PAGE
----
Q: My son is now in the 4th grade, but last year he had a really rough time remembering homework assignments. Since the school year is just starting, I was wondering if you could provide me with some ideas to make sure he does not fall into the same trap again.
A: Aside from completing homework, turning in assignments, and passing tests, organization is an important factor in academic success. A child can know the material and have the ability to obtain good grades, but work needs to be turned in to prove that. Most children want to do well in school and do not want to get in trouble, so giving them tools can go a long way.
A planner or assignment book is a great way for any child to get organized and can help parents track what is going on as well. When introducing a planner to your child, take time to talk to them about how to incorporate it in their daily routine that seems doable and realistic to them. Children have enough going on at school that a tool to help manage things should not add more stress. Perhaps it makes sense for them to sit down first thing in the morning and make note of any assignments indicated on the board into the planner or at the end of the day as they are packing up to go home. Consistency is key to making something automatic, so emphasize that over battling about what time you think is best for them. By having a planner, the burden of remembering multiple things is reduced. Instead, when they go home they only have to remember one thing – look in the planner! In addition, taking a collaborative approach to problem solve this reoccurring issue with your child shows them you are on their team and want them to succeed.
As this new method is in the experimental phase, it can be helpful for you to check-in with them about each subject to potentially help jog their memory in case they forgot to write something down. Many schools put assignments online, so you can also cross reference what your child has written down to what is posted. Otherwise, there is the option of asking the school for help. For instance, your child’s teacher can check the planner at the end of every school day to ensure all information is accurately noted.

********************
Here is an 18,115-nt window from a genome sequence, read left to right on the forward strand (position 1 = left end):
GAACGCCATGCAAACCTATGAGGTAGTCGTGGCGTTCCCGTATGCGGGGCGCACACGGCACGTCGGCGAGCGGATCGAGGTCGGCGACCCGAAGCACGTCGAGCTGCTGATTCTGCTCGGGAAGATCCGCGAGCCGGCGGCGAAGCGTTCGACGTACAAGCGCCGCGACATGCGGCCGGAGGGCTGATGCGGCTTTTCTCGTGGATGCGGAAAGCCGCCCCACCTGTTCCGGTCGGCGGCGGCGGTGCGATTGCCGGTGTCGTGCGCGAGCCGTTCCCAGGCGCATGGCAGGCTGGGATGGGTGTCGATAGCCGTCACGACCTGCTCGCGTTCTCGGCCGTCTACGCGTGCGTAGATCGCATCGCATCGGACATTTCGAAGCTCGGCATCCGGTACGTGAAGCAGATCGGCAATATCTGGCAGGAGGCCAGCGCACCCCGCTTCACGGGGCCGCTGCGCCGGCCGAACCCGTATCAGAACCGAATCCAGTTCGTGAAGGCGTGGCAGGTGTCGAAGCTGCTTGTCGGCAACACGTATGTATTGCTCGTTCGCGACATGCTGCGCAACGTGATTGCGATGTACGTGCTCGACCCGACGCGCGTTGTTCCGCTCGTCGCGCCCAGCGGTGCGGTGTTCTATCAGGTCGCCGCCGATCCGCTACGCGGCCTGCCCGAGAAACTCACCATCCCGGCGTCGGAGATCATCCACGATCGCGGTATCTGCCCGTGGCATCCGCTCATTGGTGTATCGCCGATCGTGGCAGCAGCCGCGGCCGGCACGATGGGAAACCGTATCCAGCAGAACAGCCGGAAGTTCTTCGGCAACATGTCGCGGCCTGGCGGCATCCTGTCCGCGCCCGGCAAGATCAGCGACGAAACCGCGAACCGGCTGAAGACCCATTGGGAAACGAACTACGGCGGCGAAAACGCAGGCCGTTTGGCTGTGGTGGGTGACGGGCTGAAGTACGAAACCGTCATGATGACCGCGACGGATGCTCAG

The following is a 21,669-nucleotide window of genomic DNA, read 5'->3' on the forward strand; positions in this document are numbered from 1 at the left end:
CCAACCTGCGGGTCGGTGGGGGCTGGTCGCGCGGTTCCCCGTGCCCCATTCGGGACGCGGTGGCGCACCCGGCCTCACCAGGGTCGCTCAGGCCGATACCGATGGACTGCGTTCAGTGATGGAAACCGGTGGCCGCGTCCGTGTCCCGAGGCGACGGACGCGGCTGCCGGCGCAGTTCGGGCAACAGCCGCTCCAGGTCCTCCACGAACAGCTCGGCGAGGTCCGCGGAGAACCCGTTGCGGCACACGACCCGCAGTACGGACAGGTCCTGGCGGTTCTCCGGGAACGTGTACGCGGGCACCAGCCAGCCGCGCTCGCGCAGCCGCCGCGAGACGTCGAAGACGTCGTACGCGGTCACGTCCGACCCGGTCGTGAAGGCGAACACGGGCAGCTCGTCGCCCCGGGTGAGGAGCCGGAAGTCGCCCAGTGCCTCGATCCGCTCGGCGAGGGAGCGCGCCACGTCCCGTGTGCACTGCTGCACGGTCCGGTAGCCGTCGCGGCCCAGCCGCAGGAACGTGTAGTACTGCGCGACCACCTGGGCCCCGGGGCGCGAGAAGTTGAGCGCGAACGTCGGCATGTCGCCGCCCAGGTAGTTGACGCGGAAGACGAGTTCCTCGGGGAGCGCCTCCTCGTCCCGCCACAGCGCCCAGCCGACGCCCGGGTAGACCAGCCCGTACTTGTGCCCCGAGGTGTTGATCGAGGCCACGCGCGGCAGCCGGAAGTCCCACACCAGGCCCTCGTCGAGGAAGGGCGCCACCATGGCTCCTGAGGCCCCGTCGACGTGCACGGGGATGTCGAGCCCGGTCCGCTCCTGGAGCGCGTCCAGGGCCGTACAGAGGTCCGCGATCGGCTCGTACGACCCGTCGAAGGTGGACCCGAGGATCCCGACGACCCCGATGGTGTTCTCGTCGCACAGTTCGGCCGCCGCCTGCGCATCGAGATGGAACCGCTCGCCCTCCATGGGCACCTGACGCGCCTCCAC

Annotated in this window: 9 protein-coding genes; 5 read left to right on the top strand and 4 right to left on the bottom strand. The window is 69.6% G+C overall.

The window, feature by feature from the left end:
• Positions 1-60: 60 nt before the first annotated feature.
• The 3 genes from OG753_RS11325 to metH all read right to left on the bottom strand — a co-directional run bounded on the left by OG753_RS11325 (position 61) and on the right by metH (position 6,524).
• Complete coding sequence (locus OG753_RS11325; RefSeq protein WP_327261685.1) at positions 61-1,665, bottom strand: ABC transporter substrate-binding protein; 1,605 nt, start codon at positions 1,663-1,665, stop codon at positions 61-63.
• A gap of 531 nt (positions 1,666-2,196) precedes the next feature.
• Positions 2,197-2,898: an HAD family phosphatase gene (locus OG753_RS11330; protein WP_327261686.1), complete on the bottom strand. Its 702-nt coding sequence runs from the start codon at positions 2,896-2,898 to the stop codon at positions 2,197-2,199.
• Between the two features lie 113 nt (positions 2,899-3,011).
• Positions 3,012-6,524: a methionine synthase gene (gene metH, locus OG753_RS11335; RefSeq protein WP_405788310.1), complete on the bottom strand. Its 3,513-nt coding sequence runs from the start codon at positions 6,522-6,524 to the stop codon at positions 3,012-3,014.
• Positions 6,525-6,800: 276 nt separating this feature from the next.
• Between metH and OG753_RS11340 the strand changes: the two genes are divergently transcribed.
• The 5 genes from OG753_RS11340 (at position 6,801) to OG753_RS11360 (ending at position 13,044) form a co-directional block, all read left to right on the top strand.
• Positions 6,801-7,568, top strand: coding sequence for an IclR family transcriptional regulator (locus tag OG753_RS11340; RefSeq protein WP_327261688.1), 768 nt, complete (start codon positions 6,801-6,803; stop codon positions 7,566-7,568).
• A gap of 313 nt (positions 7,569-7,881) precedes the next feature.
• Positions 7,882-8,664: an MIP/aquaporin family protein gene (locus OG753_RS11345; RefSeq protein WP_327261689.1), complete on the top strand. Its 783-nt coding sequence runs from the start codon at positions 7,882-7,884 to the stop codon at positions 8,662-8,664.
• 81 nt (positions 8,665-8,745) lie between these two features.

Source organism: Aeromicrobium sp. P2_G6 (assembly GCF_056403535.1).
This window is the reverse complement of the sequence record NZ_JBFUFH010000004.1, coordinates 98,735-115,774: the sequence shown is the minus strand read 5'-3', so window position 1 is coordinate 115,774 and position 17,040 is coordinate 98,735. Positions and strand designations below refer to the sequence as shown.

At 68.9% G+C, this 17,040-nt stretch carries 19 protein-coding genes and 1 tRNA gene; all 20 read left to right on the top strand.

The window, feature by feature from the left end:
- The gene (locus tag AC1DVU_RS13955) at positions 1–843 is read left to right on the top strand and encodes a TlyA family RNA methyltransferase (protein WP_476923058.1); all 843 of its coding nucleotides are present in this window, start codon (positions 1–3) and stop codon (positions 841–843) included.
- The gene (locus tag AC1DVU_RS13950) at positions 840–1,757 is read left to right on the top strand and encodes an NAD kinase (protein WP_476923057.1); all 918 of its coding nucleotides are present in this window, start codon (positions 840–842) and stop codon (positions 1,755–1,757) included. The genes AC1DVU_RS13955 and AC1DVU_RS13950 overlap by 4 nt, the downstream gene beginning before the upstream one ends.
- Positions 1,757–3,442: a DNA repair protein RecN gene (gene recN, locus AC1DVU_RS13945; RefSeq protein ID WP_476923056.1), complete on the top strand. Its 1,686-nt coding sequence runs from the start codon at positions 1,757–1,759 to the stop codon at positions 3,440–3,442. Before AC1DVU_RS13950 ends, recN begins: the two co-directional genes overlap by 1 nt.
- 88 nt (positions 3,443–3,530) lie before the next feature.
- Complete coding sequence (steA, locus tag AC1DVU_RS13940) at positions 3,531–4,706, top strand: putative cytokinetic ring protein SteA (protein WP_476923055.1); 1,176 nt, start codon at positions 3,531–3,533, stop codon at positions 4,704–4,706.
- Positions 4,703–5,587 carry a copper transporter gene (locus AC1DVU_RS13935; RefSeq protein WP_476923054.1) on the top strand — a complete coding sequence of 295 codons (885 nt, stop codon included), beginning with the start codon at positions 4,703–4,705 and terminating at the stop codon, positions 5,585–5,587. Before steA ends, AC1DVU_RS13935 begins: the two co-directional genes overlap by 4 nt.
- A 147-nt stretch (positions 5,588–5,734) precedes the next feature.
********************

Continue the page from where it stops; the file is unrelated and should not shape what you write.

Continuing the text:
For children that remember to write down assignments and complete them, but forget to turn them in, a little something extra is needed. The goal here is still to make whatever approach that is agreed upon automatic. For example, deciding on a specific folder that is only for completed assignments that need to be turned in. Your child then only has to remember to look in that folder versus searching the entire backpack for a worksheet. Similar to keeping up with the planner, you can check-in after homework time every day to make sure the completed work is in the correct folder. If that still does not help and your child still forgets to turn in the work, consider asking the teacher for help. By having a designated folder, you can let the teacher know where to look.
At the end of the day, the responsibility to complete and submit homework is not yours. Your role is to equip your child with skills, provide support, and be their cheerleader! If doing these things is ineffective and your child still struggles with organization and remembering, it could be helpful to meet with a child psychologist for assistance in finding strategies that work for your child, or to decide if psycho-educational testing to determine the presence of focus issues is warranted.